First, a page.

The first test launch of one of Perigee’s Blue Whale rockets is scheduled for next year.
Perigee is Southern Launch’s first commercial customer for its Whalers Way facility at the bottom of the Eyre Peninsula.
The deal was signed at the international space conference in Adelaide on Monday, between Southern Launch chief executive Lloyd Damp and Perigee CEO Yoon Shin, who said Southern Launch offered a unique facility that was a perfect match for his company's small rocket.
"We look forward to launching our rocket from Australia in the near future," Mr Shin said.
Mr Damp said Southern Launch offered a unique facility that was a perfect match for his company's micro-lift rocket.
“Perigee Aerospace shares our key values of efficient operations and high levels of safety for both the public and the environment,” he said.
“This signing establishes a partnership based on trust and implicit understandings about their usage of our launch site.”
Southern Launch said Perigee Aerospace was a leading orbital launch vehicle manufacturer in South Korea, currently developing the small launch vehicle Blue Whale, designed to lift small satellites into low-altitude, high-inclination orbits.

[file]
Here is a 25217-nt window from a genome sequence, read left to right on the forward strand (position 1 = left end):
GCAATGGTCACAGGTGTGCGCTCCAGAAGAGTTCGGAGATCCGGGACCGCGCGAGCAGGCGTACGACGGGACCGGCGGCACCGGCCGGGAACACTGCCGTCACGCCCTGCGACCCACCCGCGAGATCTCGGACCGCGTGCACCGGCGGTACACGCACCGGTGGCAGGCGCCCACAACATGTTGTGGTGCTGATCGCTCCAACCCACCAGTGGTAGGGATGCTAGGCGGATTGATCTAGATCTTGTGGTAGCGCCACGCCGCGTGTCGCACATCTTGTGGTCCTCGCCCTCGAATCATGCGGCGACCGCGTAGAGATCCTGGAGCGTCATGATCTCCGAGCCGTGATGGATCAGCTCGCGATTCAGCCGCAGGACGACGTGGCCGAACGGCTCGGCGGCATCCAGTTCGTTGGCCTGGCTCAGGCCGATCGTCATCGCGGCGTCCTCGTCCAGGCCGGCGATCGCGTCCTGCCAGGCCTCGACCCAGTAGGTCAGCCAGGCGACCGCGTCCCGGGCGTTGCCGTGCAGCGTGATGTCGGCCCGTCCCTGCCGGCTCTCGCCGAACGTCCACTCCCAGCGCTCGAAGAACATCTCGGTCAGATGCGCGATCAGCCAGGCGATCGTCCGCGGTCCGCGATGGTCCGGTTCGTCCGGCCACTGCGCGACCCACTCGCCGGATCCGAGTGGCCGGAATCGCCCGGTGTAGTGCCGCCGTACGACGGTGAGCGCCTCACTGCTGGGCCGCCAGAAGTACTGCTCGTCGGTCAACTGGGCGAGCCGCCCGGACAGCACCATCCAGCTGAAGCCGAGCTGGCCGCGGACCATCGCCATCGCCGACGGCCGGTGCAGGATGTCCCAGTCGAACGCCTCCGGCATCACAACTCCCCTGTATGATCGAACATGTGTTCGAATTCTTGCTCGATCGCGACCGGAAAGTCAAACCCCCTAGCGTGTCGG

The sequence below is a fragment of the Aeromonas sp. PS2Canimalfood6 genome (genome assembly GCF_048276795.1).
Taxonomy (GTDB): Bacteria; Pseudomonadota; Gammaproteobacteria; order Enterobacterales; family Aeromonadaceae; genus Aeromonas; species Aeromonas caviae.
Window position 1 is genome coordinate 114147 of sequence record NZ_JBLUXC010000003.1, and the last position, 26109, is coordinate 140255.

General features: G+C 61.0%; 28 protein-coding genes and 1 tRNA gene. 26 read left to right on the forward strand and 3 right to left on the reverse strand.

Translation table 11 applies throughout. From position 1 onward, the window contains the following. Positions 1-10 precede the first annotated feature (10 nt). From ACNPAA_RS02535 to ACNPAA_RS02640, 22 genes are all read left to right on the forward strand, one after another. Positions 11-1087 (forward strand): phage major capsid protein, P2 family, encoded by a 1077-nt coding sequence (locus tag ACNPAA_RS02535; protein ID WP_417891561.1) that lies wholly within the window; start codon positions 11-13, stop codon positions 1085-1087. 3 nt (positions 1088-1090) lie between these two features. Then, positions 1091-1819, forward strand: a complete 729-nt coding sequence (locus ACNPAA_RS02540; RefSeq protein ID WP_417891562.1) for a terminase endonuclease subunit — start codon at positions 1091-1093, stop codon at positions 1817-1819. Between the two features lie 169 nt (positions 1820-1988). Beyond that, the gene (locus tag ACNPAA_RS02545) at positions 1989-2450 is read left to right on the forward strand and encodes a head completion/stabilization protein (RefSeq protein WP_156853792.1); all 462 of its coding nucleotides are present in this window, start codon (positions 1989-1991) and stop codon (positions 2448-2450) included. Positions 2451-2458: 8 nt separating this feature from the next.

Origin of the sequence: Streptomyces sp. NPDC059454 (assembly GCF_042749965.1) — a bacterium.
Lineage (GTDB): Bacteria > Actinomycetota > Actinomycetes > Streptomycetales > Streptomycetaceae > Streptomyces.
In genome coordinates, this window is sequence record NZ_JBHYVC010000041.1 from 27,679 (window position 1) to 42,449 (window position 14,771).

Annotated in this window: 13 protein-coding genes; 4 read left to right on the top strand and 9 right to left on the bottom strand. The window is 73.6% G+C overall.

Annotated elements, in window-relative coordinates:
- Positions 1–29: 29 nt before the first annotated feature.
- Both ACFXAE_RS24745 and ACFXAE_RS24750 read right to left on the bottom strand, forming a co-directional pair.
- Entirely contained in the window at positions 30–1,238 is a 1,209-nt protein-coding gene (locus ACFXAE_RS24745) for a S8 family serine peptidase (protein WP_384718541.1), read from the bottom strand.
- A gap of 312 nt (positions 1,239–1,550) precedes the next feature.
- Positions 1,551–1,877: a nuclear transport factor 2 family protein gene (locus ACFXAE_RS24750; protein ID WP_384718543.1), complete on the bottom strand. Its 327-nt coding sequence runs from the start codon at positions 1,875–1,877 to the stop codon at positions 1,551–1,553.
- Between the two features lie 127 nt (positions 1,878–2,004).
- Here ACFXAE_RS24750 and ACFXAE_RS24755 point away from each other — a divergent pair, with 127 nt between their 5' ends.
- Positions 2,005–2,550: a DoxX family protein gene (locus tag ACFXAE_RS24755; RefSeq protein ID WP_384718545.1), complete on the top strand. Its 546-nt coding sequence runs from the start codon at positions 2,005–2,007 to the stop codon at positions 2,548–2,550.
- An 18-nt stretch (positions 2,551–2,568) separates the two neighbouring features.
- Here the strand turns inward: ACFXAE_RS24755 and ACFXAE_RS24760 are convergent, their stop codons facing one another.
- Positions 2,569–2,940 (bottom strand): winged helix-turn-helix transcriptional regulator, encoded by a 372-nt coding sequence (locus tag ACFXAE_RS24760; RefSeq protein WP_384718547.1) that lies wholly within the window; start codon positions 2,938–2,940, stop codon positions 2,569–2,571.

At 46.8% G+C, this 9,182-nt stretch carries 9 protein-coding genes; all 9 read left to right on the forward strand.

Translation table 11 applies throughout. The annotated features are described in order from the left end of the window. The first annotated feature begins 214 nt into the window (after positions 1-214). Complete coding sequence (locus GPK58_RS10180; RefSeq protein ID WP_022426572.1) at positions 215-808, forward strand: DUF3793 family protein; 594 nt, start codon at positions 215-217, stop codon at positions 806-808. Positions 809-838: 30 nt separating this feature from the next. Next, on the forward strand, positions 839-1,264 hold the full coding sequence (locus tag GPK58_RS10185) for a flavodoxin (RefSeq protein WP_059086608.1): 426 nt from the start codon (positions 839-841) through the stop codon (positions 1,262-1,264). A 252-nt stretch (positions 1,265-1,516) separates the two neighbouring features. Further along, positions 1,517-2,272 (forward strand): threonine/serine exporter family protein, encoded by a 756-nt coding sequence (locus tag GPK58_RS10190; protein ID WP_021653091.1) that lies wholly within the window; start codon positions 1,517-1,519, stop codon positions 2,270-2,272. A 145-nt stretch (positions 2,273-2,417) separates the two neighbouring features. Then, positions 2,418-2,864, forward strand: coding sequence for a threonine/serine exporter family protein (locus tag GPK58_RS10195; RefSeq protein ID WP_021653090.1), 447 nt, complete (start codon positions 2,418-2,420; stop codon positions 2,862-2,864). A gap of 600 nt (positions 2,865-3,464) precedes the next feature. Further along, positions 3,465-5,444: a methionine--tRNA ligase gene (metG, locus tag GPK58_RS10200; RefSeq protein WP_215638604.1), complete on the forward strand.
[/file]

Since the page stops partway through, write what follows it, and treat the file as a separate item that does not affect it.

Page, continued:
“These orbits are useful for weather, remote-sensing and imaging satellites. Those applications are increasingly in demand for commercial, scientific and defence purposes alike,” it says on its website.
“Blue Whale will be a small, efficient launch vehicle, designed to carry payloads of up to 50 kilograms. Perigee Aerospace already has multiple customers signed."
However, in order to launch rockets, Southern Launch needs to get its facility up and running.
Earlier this month, the South Australian government declared the proposed launch facility a major development, opening the way for acceleration of the development process.
Southern Launch examined a large number of possible locations for its launch site across Western Australia, Victoria and SA before settling on the 1,190 hectare site at Whalers Way.
That had the advantages of proximity to a nearby town, Port Lincoln, as well as an airport and harbour for delivery of rockets and components. The site is also clear of major air traffic routes and launching south, rockets pass over ocean.
The location is well suited to launches into polar or polar-like orbits.
Its development could eventually give Australia two space launch sites – the other is the Equatorial Launch Australia facility in the Northern Territory – maybe three if proposals for Queensland proceed.
Equatorial Launch Australia plans to conduct its first launches of NASA sounding rockets next year.
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